I owe the fact that I’ve writing consistently for six years to the encouragement and training writing podcasts have given me. I went to college to be a writer and professor, and while the writing classes I took gave me some experience, they weren’t geared toward speculative fiction writing, and as soon as I graduated, I felt unprepared to continue writing on my own. I stopped writing for about three years until I heard The Secrets Podcast, where New York Times Bestselling author, Michael Stackpole, provided a step by step method to preparing to write a novel. College did not give me anywhere near that kind of instruction.

At the time I was a janitor, and filled my work day listening to podcasts like Dead Robots’ Society, Dragon Page Cover to Cover, and I Should Be Writing, all of which shared the theme of aspiring authors on their journey to being published. Listening to them encouraged me to pursue my dreams at the same time. They also gave helpful advice for where they struggled or were struggling. Dragon Page interviewed authors with success stories, and I ate them up, day dreaming while wiping toilets about how I could make my own success story.

Writing is a lonely profession. Without these daily listens, I might have given up a long time ago.

Dragon Page is on hiatus, but has over four hundred episodes in their archives. Dead Robots Society recently had their main host, Justin Macumber, step down, but is still going on with Scott Roche, Terry Mixon, and Paul E. Cooley. It has been nice to hear Justin’s journey from unpublished to having sold four books, even if I am a little jealous. I Should Be Writing’s host, Mur Lafferty, recently released her first book through a Big 6 publisher, Orbit, with the book, The Shambling Guide to New York City, and she also won the John W. Campbell Award for Best New Writer.

I have no doubt these authors involvement in podcasting had a strong influence in their success.

In 2010, I was invited onto one of the first episodes of the Galley Table podcast, hosted by the above mentioned, Scott Roche. I was a nervous wreck. I was afraid to interrupt anyone else, and when I started talking, I felt like I was hanging from a rooftop by my shoelaces. I don’t think any of my comments were significant, and I wasn’t surprised when I wasn’t invited back on. But, the seed had been planted, and I soon started my own podcast, AudioTim.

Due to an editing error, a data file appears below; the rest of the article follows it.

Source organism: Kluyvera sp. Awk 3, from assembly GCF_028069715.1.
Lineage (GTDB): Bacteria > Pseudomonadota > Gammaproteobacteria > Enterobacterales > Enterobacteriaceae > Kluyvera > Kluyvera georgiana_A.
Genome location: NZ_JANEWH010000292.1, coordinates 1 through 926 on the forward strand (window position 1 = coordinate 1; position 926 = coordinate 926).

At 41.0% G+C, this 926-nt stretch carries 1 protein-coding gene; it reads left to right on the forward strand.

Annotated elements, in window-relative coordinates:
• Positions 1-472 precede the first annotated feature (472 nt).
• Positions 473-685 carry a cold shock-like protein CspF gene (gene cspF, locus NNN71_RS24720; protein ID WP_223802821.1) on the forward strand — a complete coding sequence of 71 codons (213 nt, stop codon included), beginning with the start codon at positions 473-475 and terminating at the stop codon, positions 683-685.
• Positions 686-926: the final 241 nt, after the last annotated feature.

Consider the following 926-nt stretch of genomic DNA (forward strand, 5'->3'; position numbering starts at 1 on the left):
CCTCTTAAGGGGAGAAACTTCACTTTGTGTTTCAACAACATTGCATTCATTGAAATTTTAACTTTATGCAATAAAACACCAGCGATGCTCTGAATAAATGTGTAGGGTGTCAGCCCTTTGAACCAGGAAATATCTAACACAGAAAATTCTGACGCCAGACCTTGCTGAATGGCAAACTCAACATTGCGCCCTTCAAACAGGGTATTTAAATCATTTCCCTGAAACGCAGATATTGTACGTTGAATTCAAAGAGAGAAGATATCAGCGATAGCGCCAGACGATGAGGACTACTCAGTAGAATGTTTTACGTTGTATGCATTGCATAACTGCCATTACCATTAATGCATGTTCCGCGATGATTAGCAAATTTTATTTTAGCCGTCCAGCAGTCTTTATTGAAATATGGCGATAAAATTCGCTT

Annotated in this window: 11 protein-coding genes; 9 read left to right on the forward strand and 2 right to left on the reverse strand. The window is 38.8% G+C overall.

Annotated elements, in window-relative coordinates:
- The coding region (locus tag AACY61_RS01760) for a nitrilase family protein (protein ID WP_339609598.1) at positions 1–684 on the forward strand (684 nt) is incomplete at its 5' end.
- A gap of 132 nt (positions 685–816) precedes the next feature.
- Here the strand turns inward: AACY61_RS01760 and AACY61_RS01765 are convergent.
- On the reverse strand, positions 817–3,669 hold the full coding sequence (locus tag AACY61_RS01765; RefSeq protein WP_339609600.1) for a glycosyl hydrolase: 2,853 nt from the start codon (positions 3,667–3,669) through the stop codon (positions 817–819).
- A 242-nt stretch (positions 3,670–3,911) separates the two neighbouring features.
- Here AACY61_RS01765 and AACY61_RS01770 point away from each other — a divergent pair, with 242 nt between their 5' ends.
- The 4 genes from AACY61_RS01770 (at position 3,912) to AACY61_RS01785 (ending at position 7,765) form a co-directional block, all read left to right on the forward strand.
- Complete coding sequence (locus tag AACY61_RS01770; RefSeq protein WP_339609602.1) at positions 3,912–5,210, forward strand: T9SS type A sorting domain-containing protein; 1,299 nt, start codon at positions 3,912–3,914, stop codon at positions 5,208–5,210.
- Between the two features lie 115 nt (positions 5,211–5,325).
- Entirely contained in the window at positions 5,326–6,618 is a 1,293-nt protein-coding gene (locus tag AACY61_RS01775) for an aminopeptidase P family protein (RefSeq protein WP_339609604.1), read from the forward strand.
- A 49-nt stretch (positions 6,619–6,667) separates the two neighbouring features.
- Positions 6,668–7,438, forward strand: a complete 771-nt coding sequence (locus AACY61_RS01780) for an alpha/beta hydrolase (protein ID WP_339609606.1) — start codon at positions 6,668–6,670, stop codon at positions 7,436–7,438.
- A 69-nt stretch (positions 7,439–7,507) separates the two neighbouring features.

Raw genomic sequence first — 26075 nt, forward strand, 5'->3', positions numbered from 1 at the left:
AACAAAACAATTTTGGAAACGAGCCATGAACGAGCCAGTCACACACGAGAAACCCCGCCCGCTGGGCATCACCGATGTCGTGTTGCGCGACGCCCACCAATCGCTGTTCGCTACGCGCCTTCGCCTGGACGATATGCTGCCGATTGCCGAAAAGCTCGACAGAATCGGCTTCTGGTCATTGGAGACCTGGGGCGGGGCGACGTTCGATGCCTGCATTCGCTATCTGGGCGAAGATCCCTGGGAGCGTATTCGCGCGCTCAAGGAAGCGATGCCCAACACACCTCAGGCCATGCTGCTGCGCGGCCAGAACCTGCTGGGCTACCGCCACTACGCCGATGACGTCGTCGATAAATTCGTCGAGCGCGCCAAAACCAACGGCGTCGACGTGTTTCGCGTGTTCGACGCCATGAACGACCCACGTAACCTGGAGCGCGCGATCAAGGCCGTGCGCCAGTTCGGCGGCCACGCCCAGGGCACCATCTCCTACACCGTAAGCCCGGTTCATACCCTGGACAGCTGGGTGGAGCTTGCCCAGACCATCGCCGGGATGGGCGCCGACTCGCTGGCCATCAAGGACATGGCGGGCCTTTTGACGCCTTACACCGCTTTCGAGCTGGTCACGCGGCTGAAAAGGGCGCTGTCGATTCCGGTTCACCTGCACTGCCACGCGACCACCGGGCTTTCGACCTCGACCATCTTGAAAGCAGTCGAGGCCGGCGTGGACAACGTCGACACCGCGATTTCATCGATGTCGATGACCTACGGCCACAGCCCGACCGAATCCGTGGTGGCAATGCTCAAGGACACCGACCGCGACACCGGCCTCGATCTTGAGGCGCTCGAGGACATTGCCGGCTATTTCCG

I wish I could go back and redo my beginning expedition into podcasting.

The first couple things I didn’t realize was the audience reach when you first start out and how difficult it is to get those numbers back after you’ve lost them. My first episodes, even with my very limited social media outreach, garnered thousands of downloads. Thousands! All to listen to me recording on my portable mic as I drove to work, talking about what I learned or worked on that week. It makes me cringe just thinking about what I was presenting to the public, especially with how little I knew about audio editing—one listener, thank you Dan Absalonson, took the time to point out and help me level out the combined audio clips so that they didn’t drastically increase in volume from piece to piece (check out free Levelator program).

Even though I feel like I improved as a podcaster, I never came close to matching the numbers of my first six episodes.

I spent a couple years as AudioTim, interviewing authors and making friends, learning the craft with my own personal teachers to interview, but struggling with a small audience of only a few hundred downloads. While I started to get the experience firsthand, I also wanted to create a show that really exposed the interviewee to a large audience. I was on the verge of quitting in order to focus more time on writing, when one of my favorite podcasts, Adventures in SciFi Publishing, asked me to be their new executive producer.

AISFP had become my favorite podcast over the years, providing the perfect mix of industry news and author success stories to fill my ears while jogging and daydreaming about story problems or just my dream of being successful. To get the chance to run the show was amazing and a little daunting. I put the years in working on the interviewing and audio editing craft and then was promoted to a much larger audience. The numbers have fluctuated, though, and my dreams of being famous have been tempered. I won’t deny I’m podcasting as a form of building an audience for when I publish my first novel, but I’m also podcasting to tell as many people as I can about the authors I’m interviewing.